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Burns: 3 Things we learned from losing to Boston

Bryan Burns on the disallowed goal, creating opportunities but not cashing in and trouble getting shots through traffic

by Bryan Burns @BBurnsNHL /

If Tuesday's Atlantic Division showdown at AMALIE Arena between the Tampa Bay Lightning and the Boston Bruins was a possible postseason preview, we're in for a pretty good series come playoff time.

Tampa Bay won the first two matchups between the two teams earlier this season.

Boston got in the win column against the Lightning in the latest battle, scoring twice over the first half and change of the game and holding on for a 2-1 victory Tuesday.

"It was a tale of two games," Lightning head coach Jon Cooper said following the loss. "For 35 minutes, they had their way with us. And probably the last 25, we had our way with them."

Tampa Bay took control as the game wore on but not until falling behind 2-0. By then, the deficit was too much for the Lightning to overcome.

Mitchell Stephens scored his third goal of the season at 17:28 of the second period, getting hit in the stomach by Tyler Johnson's shot, finding the loose puck at his feet just outside the blue paint, turning and shooting past Bruins goalie Tuukka Rask to the get the Lightning on the board and cut Boston's lead to 2-1.

The Bolts continued to pressure the Boston net and had a number of near misses in search of the tying goal. In the end, the NHL-leading Bruins were able to pack it in defensively just enough to keep the Lightning from finding the back of the net a second time.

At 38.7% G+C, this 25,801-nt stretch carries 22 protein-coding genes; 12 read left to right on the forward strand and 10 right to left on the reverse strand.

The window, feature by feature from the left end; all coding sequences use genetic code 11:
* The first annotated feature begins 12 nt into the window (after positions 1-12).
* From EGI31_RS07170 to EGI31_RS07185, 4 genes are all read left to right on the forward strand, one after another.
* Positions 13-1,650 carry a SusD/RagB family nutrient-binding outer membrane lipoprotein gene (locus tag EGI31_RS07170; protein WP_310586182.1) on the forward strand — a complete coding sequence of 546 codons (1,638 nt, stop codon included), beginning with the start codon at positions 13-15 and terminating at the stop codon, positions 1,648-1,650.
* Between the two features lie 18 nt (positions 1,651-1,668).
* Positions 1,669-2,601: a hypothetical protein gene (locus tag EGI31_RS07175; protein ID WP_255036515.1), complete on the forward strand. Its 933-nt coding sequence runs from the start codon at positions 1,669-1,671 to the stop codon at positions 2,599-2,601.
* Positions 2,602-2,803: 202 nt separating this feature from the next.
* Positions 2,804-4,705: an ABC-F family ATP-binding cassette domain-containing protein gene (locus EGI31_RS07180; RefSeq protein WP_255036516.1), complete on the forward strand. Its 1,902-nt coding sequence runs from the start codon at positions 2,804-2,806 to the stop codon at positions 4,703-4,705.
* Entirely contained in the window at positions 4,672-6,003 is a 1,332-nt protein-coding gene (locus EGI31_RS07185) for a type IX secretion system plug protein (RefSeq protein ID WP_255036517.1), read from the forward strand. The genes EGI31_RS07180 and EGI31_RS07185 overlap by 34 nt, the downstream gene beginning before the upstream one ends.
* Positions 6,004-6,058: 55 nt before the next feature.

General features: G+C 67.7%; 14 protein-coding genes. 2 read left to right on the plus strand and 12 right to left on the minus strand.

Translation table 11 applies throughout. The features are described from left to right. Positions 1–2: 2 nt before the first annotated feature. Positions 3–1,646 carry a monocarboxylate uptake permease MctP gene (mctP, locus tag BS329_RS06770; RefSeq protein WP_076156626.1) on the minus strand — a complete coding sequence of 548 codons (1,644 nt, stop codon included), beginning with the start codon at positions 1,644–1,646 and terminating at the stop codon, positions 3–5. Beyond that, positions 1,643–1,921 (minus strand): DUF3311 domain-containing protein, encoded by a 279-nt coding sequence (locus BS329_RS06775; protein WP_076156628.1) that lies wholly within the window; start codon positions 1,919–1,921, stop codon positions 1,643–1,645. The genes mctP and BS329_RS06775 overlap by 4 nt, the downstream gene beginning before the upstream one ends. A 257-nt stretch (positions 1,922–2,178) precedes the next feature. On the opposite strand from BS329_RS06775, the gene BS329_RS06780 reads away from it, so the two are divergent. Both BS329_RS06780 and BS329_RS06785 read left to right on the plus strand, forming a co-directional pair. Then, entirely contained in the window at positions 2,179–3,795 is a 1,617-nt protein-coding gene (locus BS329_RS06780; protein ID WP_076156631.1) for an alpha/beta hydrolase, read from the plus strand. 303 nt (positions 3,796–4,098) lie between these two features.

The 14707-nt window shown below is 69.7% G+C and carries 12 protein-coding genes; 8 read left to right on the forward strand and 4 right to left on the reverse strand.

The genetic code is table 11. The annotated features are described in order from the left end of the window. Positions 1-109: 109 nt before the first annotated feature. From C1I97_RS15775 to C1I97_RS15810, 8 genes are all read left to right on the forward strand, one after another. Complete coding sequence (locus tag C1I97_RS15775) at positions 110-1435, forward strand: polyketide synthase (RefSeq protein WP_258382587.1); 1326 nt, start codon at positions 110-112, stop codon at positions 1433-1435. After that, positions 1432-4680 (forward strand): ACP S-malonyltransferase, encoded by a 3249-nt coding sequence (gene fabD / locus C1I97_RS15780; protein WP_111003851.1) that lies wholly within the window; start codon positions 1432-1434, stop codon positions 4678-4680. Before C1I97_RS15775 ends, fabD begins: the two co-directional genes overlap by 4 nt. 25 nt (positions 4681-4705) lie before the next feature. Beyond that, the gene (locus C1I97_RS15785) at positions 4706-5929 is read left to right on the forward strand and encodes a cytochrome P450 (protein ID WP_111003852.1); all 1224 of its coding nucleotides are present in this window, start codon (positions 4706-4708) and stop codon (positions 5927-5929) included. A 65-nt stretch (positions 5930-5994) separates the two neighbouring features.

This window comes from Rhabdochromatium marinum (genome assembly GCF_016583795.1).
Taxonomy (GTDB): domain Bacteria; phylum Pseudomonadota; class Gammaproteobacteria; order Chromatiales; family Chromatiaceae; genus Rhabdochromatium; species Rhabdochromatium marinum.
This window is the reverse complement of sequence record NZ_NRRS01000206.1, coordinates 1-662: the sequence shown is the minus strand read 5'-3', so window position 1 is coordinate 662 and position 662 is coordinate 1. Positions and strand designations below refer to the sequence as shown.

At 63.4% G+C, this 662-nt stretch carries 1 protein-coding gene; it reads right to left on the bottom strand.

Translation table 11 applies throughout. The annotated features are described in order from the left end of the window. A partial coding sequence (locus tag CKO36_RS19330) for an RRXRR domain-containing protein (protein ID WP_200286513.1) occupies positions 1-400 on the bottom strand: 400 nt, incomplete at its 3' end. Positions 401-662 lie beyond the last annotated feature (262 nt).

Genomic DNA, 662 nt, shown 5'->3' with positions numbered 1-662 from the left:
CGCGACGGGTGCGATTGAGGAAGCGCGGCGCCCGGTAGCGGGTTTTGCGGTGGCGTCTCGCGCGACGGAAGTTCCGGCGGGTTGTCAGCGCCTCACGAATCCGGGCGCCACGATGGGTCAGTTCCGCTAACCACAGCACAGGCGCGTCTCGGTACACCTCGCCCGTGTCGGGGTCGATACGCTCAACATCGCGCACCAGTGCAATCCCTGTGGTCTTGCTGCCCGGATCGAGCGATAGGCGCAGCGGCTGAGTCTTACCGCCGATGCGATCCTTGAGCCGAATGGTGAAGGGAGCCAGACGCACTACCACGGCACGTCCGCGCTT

Tampa Bay now drops nine points behind Boston in the chase for the Atlantic Division crown with time winding down in the regular season.

Here's how it went wrong for the Lightning against Boston.

Video: Barclay Goodrow on the Bolts loss to the Bruins.

After going down in the final minute of the first period when Torey Krug made a heady pass onto the back post for Brad Marchand to tap into the net, the Lightning thought they'd leveled the score roughly five minutes into the second period when Yanni Gourde unleashed a slap shot from beyond the right circle and found a seam past Rask.

The goal came against the run of play as Boston had controlled the game to that point. To get the game-tying goal in that situation would have been a much-needed shot of momentum for the Bolts.

Except the goal didn't count.

Boston challenged the play, claiming the Lightning were offside before entering the zone. A review of the play showed Tyler Johnson's skate had just crossed the line before Zach Bogosian was able to carry the entire puck over the blue line and into the zone before dishing off to Gourde.

The offside was extremely tight. There was only the tiniest sliver of puck left on the blue line by the time Johnson's full skate was in the zone. It was an impossible call for the linesman to make in real time.

Unfortunately for the Lightning, video review showed the infraction, and the goal was taken off the board, the Bruins still owning a 1-0 lead.

"You try not to let it affect you, but obviously it sucks," Stephens said. "I think we responded well. We got pucks below their goal line and changed our attitude a bit."

The Lightning went down 2-0 about five minutes later when Jake DeBrusk outraced Bogosian to a puck at center ice, fending off Bogosian's flailing, desperate dive trying to knock the puck away, taking a penalty in the process, and beat Andrei Vasilevskiy on a breakaway for what would prove to be the game-winning goal.

At that point, however, the Lightning started to control play. They focused on getting pucks deep into the offensive zone and relentlessly forechecking to create scoring opportunities. They hemmed the Bruins into their own end for much of the duration and applied plenty of pressure to Boston's net.

But other than Stephens' scramble goal late in the second, the Lightning couldn't generate enough while in the zone to make their possession time count.